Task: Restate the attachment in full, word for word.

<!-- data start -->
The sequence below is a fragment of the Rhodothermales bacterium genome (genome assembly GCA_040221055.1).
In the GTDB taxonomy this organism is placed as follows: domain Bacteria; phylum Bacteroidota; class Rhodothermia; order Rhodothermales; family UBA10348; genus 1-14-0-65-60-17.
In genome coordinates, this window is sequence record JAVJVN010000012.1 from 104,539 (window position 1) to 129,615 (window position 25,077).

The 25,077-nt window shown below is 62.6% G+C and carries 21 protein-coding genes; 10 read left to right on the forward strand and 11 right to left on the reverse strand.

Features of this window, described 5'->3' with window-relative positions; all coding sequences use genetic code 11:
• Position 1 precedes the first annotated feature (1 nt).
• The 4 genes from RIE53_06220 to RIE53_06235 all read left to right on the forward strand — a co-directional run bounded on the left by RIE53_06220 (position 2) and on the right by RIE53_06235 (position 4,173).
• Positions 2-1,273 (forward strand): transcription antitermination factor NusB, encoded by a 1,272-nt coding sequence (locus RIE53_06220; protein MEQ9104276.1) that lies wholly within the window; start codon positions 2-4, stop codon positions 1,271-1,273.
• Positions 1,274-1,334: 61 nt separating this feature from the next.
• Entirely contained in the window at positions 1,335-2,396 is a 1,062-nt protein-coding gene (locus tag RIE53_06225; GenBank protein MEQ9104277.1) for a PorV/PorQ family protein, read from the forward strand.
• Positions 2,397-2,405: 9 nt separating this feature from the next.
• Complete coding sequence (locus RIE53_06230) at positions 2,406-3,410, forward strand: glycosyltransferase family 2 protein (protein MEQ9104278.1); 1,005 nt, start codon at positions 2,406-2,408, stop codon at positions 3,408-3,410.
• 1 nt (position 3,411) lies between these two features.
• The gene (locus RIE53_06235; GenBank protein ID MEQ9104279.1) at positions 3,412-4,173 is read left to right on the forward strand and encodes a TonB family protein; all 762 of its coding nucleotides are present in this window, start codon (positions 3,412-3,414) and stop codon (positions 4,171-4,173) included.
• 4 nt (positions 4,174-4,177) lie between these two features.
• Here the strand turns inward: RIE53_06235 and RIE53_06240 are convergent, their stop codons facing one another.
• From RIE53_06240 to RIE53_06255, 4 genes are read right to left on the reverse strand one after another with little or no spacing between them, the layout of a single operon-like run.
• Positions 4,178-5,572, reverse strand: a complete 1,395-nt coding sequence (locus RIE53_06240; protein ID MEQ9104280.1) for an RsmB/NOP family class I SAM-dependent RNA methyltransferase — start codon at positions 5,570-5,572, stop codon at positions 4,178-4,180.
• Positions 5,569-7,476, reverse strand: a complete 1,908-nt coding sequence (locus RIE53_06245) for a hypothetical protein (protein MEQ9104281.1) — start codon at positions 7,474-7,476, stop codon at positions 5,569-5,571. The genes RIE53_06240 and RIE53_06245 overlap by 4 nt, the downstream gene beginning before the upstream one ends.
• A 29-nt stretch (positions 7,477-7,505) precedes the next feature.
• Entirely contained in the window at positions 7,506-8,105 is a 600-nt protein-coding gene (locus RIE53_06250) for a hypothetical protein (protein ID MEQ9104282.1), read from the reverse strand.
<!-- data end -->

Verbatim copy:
The sequence below is a fragment of the Rhodothermales bacterium genome (genome assembly GCA_040221055.1).
In the GTDB taxonomy this organism is placed as follows: domain Bacteria; phylum Bacteroidota; class Rhodothermia; order Rhodothermales; family UBA10348; genus 1-14-0-65-60-17.
In genome coordinates, this window is sequence record JAVJVN010000012.1 from 104,539 (window position 1) to 129,615 (window position 25,077).

The 25,077-nt window shown below is 62.6% G+C and carries 21 protein-coding genes; 10 read left to right on the forward strand and 11 right to left on the reverse strand.

Features of this window, described 5'->3' with window-relative positions; all coding sequences use genetic code 11:
• Position 1 precedes the first annotated feature (1 nt).
• The 4 genes from RIE53_06220 to RIE53_06235 all read left to right on the forward strand — a co-directional run bounded on the left by RIE53_06220 (position 2) and on the right by RIE53_06235 (position 4,173).
• Positions 2-1,273 (forward strand): transcription antitermination factor NusB, encoded by a 1,272-nt coding sequence (locus RIE53_06220; protein MEQ9104276.1) that lies wholly within the window; start codon positions 2-4, stop codon positions 1,271-1,273.
• Positions 1,274-1,334: 61 nt separating this feature from the next.
• Entirely contained in the window at positions 1,335-2,396 is a 1,062-nt protein-coding gene (locus tag RIE53_06225; GenBank protein MEQ9104277.1) for a PorV/PorQ family protein, read from the forward strand.
• Positions 2,397-2,405: 9 nt separating this feature from the next.
• Complete coding sequence (locus RIE53_06230) at positions 2,406-3,410, forward strand: glycosyltransferase family 2 protein (protein MEQ9104278.1); 1,005 nt, start codon at positions 2,406-2,408, stop codon at positions 3,408-3,410.
• 1 nt (position 3,411) lies between these two features.
• The gene (locus RIE53_06235; GenBank protein ID MEQ9104279.1) at positions 3,412-4,173 is read left to right on the forward strand and encodes a TonB family protein; all 762 of its coding nucleotides are present in this window, start codon (positions 3,412-3,414) and stop codon (positions 4,171-4,173) included.
• 4 nt (positions 4,174-4,177) lie between these two features.
• Here the strand turns inward: RIE53_06235 and RIE53_06240 are convergent, their stop codons facing one another.
• From RIE53_06240 to RIE53_06255, 4 genes are read right to left on the reverse strand one after another with little or no spacing between them, the layout of a single operon-like run.
• Positions 4,178-5,572, reverse strand: a complete 1,395-nt coding sequence (locus RIE53_06240; protein ID MEQ9104280.1) for an RsmB/NOP family class I SAM-dependent RNA methyltransferase — start codon at positions 5,570-5,572, stop codon at positions 4,178-4,180.
• Positions 5,569-7,476, reverse strand: a complete 1,908-nt coding sequence (locus RIE53_06245) for a hypothetical protein (protein MEQ9104281.1) — start codon at positions 7,474-7,476, stop codon at positions 5,569-5,571. The genes RIE53_06240 and RIE53_06245 overlap by 4 nt, the downstream gene beginning before the upstream one ends.
• A 29-nt stretch (positions 7,477-7,505) precedes the next feature.
• Entirely contained in the window at positions 7,506-8,105 is a 600-nt protein-coding gene (locus RIE53_06250) for a hypothetical protein (protein ID MEQ9104282.1), read from the reverse strand.